Editor’s Note: The following story first appeared in The Maine Monitor’s free environmental newsletter, Climate Monitor, that is delivered to inboxes for every Friday morning. Sign up for the free newsletter to get important environmental news by registering at this link.
Time flies when you’re having a climate crisis. Late last week, the Maine Climate Council marked two years of “Maine Won’t Wait,” announcing a new round of community climate adaptation grants as they did so.
Officials also touted a new dashboard where folks can explore a map of projects, initiatives and installations the state has pursued toward its climate plan, and click around to see data about progress toward our climate goals. Never one to pass up a chance to crunch numbers, I thought we’d spend this week breaking down some of those numbers and assessing the long road ahead.
Maine’s topline goal is to be carbon-neutral by 2045, with stops along the way: “Reduce gross emissions 10% by 2020, 45% by 2030, and 80% by 2050, compared to 1990 levels,” according to the Climate Council website. We now have data on our emissions through the end of 2019, and we’ve more than achieved that first goal for 2020.
Maine’s greenhouse gas emissions in 2019 were about 25% lower than in 1990, according to the latest state data. This is “primarily due to decreased use of fossil fuels,” the state said in a July report, both by businesses and individuals — Maine’s population increased 9% between 1990 and 2019, while emissions per capita dropped by nearly a third.
Overall, the state projects that Maine will meet its 2045 goal, though it notes that emissions will have to begin to decline a little faster to get there on time. Right now, officials say Maine is 75% of the way to carbon neutrality, meaning that 75% of our emissions are “offset by sequestration in the environment.”
The fine print (again, in that July report) shows this is defined largely by how much carbon is stored in Maine’s abundant forests, compared to how much we actually emit. You can see how our high concentration of forestlands puts us at an advantage by this definition.
Carbon neutrality, or the idea of “net zero emissions,” is in fact something of a controversial buzzword among climate wonks. “In principle, the idea of net-zero offers countries and companies [and states] flexibility in meeting climate goals. But in practice, critics say that net-zero pledges delay meaningful reductions in greenhouse gases and provide cover to those unwilling to take immediate steps to limit emissions,” wrote Umair Irfan for Vox last year, with international net-zero pledges in the spotlight at that year’s “COP” gathering.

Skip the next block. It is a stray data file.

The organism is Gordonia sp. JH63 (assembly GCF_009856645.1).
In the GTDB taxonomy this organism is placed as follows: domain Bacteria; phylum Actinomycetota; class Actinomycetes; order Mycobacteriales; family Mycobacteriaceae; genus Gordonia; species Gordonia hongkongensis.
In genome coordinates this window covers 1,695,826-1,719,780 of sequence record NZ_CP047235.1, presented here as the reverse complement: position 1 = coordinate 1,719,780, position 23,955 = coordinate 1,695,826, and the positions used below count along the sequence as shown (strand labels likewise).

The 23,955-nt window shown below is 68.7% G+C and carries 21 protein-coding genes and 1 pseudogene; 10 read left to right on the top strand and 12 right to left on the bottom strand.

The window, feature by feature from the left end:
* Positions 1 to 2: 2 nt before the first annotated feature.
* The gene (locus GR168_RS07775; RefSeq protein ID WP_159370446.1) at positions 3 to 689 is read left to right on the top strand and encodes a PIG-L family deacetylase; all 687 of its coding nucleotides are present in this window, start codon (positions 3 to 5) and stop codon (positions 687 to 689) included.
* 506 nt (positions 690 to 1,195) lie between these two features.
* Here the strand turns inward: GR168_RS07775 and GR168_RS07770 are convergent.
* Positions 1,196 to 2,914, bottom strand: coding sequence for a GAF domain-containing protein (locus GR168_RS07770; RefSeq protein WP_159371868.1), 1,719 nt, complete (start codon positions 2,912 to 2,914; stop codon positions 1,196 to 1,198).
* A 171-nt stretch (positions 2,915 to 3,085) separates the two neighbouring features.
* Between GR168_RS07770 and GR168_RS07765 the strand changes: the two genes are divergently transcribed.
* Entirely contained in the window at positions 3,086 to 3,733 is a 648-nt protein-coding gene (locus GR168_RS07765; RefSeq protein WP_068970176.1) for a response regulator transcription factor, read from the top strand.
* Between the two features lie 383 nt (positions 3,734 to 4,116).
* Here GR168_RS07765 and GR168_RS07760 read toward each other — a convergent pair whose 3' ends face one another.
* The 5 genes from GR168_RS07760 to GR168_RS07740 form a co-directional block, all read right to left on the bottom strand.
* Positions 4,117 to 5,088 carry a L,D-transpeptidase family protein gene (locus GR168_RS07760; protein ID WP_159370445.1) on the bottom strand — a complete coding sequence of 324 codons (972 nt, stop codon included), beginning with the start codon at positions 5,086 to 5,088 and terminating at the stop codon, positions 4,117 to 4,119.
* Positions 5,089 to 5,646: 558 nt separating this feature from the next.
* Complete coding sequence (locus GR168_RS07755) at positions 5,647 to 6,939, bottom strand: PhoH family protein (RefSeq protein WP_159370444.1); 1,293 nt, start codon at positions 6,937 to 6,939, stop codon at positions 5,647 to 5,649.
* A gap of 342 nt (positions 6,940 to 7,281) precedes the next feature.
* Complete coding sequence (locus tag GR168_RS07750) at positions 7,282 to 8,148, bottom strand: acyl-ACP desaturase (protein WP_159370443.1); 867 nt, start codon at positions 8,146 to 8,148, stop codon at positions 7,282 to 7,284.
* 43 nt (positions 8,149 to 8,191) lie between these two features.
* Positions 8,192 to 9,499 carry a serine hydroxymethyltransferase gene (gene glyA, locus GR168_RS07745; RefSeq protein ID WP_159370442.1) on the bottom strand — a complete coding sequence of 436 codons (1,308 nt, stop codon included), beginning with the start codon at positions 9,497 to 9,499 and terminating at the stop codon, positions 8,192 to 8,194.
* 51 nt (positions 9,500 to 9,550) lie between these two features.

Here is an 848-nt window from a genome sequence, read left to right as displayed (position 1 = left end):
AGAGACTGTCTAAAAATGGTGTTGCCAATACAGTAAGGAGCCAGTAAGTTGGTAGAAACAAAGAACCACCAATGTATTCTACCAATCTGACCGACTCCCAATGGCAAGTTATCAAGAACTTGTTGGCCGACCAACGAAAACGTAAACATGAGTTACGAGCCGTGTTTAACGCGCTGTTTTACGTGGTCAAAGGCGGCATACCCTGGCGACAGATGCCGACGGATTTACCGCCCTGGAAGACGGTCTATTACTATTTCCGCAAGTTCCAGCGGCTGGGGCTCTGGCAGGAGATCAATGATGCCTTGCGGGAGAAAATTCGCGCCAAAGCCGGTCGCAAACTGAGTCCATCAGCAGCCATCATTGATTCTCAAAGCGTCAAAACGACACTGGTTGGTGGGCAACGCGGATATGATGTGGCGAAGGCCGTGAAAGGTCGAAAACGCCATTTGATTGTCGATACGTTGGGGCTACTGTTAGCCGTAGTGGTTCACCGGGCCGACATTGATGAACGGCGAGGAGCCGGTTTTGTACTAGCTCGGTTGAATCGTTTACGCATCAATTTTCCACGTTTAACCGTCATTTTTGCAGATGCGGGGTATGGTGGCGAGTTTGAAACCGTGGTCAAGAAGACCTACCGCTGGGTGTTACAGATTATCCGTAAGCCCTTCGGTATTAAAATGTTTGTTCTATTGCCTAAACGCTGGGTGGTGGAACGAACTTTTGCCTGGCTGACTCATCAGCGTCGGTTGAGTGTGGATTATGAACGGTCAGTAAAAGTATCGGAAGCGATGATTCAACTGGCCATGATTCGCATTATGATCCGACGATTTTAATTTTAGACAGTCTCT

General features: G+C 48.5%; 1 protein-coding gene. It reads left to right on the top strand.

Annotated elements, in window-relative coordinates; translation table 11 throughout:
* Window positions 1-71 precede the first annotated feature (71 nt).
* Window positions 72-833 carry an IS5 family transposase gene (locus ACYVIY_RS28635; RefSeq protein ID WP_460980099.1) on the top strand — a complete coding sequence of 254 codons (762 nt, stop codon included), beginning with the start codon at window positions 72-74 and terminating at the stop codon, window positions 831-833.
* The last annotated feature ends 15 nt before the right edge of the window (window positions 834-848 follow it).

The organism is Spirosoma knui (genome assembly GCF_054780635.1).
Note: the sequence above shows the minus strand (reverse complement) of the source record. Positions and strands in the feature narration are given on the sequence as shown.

The potential for a government or corporation’s net-zero pledge to amount to “greenwashing” depends on how that pledge is defined and approached, argued a paper from researchers at the University of Oxford in December 2021. A meaningful net zero goal, they said, prioritizes comprehensive emissions cuts and an equitable climate transition, among other things.
Maine is still developing the data and approaches it uses to quantify the “carbon sink” side of its plan, so stay tuned on that. But on the “carbon emissions” side, we have many detailed goals we can look to as examples of the kind of “front-loaded” approach the Oxford paper supports — one where policy efforts move to rapidly cut emissions without waiting to meet those carbon sinks in the middle.
Bottom line: The fuzziness of “net zero” is all the more reason to scrutinize specific targets like electric heat pump installations, which Maine has prioritized primarily to offset its top-in-the-nation reliance on heating oil — a dependence that underlies the fact that our residential sector remains an unusually large source of emissions relative to most states, data shows.
After playing with the state’s new dashboard for tracking targets like this, I still felt in need of a unified, clear visual. I put the state data into a spreadsheet and converted our progress into percentages, which are a simpler way to see areas where we’re doing well and others where we’re behind:
You can see a clear outlier: Our progress on electric vehicle adoption has barely begun, but that’s expected to change in the coming years — a big “if” — as new, cheaper models roll out and chargers become more widely available.
Note that the state offers some interesting maps at that link and in other sections of the new dashboard (scroll down on each goal’s page). One shows how Aroostook County has fewer than 100 EVs registered, whereas EV adoption is more concentrated in Southern and coastal Maine, where chargers are relatively more prevalent and median household incomes are higher.
You can also see, in my percentages above, that we’re doing great on heat pump installations overall, but not so good on making sure those heat pumps benefit low-income households. This is all a form of climate justice, or lack thereof.
“We want to make sure low and moderate-income houses are contributing as well,” Efficiency Maine director Michael Stoddard told WMTW. “They don’t have as much disposable income so we’re changing these [rebate] programs to make it easier for those households to access it.”
It’s important that Maine has goals like this at all, as those Oxford researchers noted in their paper on what makes a good net-zero goal. This particular metric suggests there is more work to do (and more scrutiny needed by folks like me!) to ensure the state’s signature heat pump push is rolled out equitably.
To that end, you can click to learn about Efficiency Maine‘s many rebates for heat pumps, EVs, weatherization and more — including up to $100 for anyone, even renters, to buy DIY winter prep materials like window wraps, pipe insulation and caulk, through Dec. 31.
To read the full edition of this newsletter, see Climate Monitor: Visualizing Maine’s progress toward its climate goals.
Reach Annie Ropeik with story ideas at: firstname.lastname@example.org.